Hydro Nutrients - Taking Your Skills to the Next Level for Expert Management of Your Hydro Nutrients Solution (Unit Lesson One, Water Purity and How It Relates to Your Hydro Nutrients Plan:
The growing team at Humboldts Secret Golden Tree is always striving to refine growing techniques and learn more in order to be able to benefit our both our expert and beginner customers alike. We’d like to share a discussion of topics related to advanced hydro nutrient management that can benefit you and your crop. For our first installment, we’ll take a few minutes to touch base on one of the most important areas related to the choices you make regarding hydro nutrients, and what could be more important than taking as close a look as possible into what puts the “hydro” into hydroponics, your water.
Hydro Nutrients Management and A Closer Look At The Water You Use and What’s Inside It:
That’s right, Virginia, there’s still no Santa Claus, and God did not create all waters equal. Depending on a particular location and water source, grower A in one part of the country versus grower B just a few miles away down the road may be dealing with completely different challenges for their grow. The reason? The relative quality of their water sources.
A good first step for any grower is to learn as much about the process, tools and materials you are using for your grow as possible. Try to start thinking of yourself as a concerned “health nut,” but instead of counting calories or worrying about what you are ingesting into your body, think about it in terms of your plants. What are you putting into them, and how healthy is it? Water purity is obviously a biggie here. So let’s start by figuring out how to determine what the quality of your water is for the grow.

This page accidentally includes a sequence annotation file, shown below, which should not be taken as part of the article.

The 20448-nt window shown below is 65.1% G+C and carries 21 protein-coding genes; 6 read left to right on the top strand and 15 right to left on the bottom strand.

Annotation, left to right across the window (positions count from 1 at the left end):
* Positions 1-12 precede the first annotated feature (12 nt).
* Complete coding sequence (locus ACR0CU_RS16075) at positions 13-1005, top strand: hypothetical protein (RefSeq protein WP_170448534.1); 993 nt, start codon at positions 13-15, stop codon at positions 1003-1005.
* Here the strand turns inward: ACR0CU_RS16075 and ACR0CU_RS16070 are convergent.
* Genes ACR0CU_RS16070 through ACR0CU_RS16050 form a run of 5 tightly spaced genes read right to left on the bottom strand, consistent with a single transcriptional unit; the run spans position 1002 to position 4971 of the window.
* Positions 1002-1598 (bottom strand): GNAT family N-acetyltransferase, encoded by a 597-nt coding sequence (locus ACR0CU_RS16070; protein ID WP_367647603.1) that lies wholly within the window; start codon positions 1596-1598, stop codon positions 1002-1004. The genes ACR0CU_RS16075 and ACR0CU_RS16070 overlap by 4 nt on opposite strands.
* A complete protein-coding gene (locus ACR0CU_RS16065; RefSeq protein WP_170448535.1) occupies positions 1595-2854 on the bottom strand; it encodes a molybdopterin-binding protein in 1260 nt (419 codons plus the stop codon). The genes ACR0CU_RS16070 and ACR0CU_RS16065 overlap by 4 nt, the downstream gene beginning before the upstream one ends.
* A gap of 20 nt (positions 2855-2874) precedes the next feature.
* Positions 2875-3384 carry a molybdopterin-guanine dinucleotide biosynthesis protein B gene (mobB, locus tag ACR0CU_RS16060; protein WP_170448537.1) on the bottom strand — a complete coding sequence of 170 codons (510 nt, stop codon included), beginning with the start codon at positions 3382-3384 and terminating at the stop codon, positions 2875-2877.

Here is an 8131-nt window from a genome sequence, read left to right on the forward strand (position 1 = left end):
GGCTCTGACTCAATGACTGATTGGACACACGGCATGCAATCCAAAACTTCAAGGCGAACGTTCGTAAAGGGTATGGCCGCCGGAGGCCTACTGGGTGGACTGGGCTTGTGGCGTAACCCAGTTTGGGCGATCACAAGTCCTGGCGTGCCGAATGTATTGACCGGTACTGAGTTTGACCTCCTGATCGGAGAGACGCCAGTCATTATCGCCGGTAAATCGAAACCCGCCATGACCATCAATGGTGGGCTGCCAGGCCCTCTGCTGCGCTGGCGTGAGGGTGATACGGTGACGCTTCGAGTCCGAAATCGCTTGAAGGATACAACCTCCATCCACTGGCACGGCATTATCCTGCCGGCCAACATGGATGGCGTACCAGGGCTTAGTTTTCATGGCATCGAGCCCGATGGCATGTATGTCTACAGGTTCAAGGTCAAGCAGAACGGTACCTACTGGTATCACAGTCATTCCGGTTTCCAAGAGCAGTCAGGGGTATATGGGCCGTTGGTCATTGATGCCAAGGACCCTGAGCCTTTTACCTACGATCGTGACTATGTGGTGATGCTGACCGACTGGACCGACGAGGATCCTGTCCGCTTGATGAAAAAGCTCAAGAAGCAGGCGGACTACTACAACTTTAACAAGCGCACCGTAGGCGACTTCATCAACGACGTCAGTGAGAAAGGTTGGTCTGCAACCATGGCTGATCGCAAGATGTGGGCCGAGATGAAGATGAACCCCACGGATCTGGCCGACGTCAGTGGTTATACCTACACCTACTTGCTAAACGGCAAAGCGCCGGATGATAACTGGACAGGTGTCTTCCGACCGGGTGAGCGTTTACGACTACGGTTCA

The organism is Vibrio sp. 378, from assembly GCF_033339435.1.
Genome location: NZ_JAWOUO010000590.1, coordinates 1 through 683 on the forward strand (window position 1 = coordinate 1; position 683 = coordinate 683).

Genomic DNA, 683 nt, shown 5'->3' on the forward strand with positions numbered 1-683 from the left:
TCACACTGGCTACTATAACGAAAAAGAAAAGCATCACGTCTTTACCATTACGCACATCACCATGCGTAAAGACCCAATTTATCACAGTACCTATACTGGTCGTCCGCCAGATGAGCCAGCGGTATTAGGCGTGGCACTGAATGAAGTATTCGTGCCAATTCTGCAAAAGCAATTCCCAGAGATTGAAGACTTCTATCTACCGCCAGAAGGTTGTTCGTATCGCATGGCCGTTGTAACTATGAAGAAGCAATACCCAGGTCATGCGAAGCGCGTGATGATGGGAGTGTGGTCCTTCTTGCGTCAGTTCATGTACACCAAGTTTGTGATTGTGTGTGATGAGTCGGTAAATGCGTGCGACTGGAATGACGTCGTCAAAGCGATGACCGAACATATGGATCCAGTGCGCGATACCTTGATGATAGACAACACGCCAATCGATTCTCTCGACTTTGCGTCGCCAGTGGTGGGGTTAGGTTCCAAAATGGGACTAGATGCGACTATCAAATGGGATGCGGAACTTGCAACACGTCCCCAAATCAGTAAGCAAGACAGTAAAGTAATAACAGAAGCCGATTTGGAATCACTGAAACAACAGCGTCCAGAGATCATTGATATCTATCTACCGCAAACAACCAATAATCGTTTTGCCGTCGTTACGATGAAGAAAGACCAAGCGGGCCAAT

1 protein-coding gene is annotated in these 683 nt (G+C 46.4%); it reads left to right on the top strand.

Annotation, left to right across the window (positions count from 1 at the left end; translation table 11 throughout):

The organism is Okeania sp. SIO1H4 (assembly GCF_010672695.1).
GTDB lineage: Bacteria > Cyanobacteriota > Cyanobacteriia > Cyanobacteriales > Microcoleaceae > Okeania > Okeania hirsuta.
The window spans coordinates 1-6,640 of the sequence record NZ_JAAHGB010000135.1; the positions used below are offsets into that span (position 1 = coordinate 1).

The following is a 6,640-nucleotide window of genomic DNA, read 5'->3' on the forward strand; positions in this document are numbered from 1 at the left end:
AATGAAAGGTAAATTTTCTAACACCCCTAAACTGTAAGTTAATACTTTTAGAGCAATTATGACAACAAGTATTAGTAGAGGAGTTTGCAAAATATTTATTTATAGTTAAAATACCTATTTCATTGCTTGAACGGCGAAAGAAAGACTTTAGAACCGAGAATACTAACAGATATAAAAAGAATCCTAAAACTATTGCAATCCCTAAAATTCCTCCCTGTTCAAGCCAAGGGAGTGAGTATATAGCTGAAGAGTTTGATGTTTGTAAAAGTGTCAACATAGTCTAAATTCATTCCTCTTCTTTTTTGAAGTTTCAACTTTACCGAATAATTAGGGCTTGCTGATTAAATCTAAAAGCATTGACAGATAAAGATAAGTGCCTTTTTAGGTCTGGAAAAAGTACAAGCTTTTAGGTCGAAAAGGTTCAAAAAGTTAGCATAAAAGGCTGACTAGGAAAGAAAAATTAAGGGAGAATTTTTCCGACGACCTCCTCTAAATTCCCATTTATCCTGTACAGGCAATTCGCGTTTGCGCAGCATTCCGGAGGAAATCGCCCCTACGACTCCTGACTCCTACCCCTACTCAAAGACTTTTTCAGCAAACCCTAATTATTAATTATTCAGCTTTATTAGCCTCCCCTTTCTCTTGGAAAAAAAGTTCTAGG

Tools of the trade: We recommend purchasing a dissolved solids meter, otherwise known as an EC (electrical conductivity) or PPM (parts per million) meter. These devices are found easily at any gardening shop, and can usually be found at your local hydro store where you may already be buying your hydro nutrients to begin with. That will provide you with an added avenue for some advice on the various meters out there in case you’ve already got a good relationship in place with a trusted sales rep there. All of these devices work the same way…to measure the concentration of dissolved salts in your water.
EC/PPM meters measure the electrical conductivity of the water. As dissolved salt ions in the water are what determine the level of conductivity, this type of measurement gives you a direct reading of the level of these solutes. Look at pure water for example. It is a very bad conductor of electricity since it has few to no dissolved salt ions in it. Compare that to salty ocean water, which is a good electrical conductor.
If you’re relying on a city water supply for your grow, you’ve got to be conscious of what’s in your water and how it is going to effect the delivery of hydro nutrients to your plants. One thing to be aware of is that you may often find relatively high levels of salt in city water, and for that mater, also in well water, in case you are a well user.
“Soft” versus “Hard” water is the question here? “Soft” water, having a lower salt/mineral content is much better to start off with for your grow. Think of it as a “blank canvas” to use the painter analogy. Without a bunch of salts in it to begin with, you’ve got much more flexibility in adding your hydro nutrient mix without worrying as much that you are putting in excessive salts to the water that would be too much for your plants.
A water’s “hardness” is referring to how much calcium or magnesium sulfates or magnesium carbonates are in it. Keep in mind that these are already nutrients your plant needs, so it’s a good thing that they are already there in the water. The key here is that you have to become aware of HOW MUCH of these compounds are there so that you can regulate how much extra IF ANY of these nutrients is needed for you to add to your hydro nutrients mix in your solution. The goal here is to give your plants the ideal balance and not to suffocate them with more nutrients than they can properly process.